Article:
After a year of soaring lumber prices and challenges finding experienced labor, home builders now are contending with record-high lot prices.
The values of lots for single-family detached (SFD) homes started in 2020 surged 18% to a record-high median lot price of $53,000, according to National Association of Home Builders’ analysis of the Census Bureau’s Survey of Construction data.
As a result, lot values are approaching the record levels seen during the housing boom of 2005-2006, when half of available lots were selling for more than $43,000, or roughly $55,000 when adjusted for inflation.
New England has the nation’s most expensive lots, with values of more than $120,000 reported for about half of all single-family detached (SFD) spec homes started in 2020. New England almost always has the most expensive lots in the country, in part because of strict local zoning regulations that discourage high-density development.
The Pacific region is the second most expensive, with a median lot value of $103,000 in 2020—a new nominal record. The Pacific region also has the smallest lots, which make them the most expensive per acre.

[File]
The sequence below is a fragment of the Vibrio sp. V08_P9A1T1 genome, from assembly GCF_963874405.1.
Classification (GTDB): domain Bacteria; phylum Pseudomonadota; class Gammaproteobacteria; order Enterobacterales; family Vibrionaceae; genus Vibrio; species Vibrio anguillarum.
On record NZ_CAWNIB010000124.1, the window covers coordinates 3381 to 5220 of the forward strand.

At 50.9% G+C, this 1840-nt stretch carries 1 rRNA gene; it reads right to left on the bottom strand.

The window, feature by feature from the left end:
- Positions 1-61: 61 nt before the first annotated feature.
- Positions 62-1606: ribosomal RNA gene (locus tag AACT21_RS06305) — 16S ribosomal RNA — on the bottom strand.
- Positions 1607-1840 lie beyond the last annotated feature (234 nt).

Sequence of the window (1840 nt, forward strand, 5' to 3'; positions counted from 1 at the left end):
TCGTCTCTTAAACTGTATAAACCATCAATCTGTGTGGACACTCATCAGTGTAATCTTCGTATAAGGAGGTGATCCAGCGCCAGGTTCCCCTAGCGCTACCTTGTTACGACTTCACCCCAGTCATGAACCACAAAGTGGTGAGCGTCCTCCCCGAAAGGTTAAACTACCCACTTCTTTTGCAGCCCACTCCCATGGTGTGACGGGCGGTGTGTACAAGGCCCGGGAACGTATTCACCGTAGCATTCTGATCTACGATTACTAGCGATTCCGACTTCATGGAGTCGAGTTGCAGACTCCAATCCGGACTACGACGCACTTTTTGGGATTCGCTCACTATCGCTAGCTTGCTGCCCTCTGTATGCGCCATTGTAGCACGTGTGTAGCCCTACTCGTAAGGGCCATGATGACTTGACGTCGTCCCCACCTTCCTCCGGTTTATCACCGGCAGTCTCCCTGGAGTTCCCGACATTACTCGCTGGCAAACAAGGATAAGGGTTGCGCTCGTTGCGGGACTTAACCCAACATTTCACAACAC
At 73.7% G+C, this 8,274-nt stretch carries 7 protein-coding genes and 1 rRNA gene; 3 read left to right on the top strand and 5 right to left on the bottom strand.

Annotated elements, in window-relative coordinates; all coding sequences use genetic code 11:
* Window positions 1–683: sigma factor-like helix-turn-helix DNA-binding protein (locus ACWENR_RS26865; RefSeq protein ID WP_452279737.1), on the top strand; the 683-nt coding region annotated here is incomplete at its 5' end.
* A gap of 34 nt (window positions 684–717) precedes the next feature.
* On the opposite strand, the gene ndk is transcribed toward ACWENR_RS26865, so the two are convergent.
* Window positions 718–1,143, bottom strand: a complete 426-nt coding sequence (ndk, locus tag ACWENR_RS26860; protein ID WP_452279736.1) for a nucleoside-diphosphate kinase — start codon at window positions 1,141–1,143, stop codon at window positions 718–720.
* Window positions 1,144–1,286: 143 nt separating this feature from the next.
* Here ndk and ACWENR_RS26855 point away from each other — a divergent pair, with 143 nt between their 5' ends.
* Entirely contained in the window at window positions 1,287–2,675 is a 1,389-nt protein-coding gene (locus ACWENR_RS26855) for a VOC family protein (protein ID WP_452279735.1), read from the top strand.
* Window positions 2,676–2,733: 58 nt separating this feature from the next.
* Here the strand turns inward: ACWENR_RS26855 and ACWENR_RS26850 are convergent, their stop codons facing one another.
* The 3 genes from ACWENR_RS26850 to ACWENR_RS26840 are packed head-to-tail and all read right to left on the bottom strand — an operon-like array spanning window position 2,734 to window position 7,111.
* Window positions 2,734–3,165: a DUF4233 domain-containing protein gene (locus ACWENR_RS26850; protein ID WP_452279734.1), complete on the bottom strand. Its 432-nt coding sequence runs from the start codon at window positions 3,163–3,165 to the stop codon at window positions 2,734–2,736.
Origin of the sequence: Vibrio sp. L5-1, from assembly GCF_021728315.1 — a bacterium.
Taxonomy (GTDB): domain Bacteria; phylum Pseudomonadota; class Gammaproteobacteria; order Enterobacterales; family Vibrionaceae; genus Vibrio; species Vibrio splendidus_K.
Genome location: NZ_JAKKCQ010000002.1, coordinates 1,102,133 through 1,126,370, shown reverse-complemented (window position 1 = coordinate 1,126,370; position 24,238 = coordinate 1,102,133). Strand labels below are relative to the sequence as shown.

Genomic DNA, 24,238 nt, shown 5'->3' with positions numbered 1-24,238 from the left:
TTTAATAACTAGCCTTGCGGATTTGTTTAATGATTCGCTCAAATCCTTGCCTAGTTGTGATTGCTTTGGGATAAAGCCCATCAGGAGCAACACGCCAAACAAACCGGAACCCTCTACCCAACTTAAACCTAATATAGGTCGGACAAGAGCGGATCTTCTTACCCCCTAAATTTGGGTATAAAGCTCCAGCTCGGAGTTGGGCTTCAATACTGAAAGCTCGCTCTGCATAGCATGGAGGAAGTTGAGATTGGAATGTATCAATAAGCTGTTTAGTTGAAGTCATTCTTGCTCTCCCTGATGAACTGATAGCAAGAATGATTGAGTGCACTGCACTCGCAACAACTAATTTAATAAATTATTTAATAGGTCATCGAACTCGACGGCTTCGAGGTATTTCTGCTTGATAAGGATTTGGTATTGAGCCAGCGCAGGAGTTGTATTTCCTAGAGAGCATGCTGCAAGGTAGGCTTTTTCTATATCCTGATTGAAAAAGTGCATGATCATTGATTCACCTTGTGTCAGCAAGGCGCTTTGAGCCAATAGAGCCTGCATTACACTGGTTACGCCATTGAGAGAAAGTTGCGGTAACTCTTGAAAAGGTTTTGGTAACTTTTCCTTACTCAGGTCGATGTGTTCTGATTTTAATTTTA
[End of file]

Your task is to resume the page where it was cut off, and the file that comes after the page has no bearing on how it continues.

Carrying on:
The Mountain region also set a new record, with roughly half of the lots priced at or above $73,000.
The West South Central area posted the fastest lot value appreciation, with the median lot price rising 20% to $60,000. Just eight years ago, half of the SFD lots were going for $30,000 or less.
This analysis is limited to the reported sales price of single-family detached, spec-built homes. Custom-built homes are excluded from the analysis, as land values for custom homes built on the owner’s land—with either the owner or a builder acting as the general contractor—are not reported in the Survey of Construction.
Construction Costs Climbing at Record Pace
Building material prices for residential construction increased 19.4% over the past 12 months and 13% year-to-date, according to the latest Producer Price Index (PPI) report released by the Bureau of Labor Statistics.
Prices paid for residential construction materials, excluding energy, rose 0.2% in July after climbing 3% in June (not seasonally adjusted). Steel mill product prices climbed 10.8% in July, following a 6.2% increase in June. The PPI for softwood lumber (seasonally adjusted) decreased 29% in July—the largest monthly decline since tracking the series began in 1947. Prices paid for gypsum products such as drywall increased 2.5% in July and are up 15.8% year-to-date, while the price of ready-mix concrete was unchanged in July (seasonally adjusted) after increasing 1.1% in June.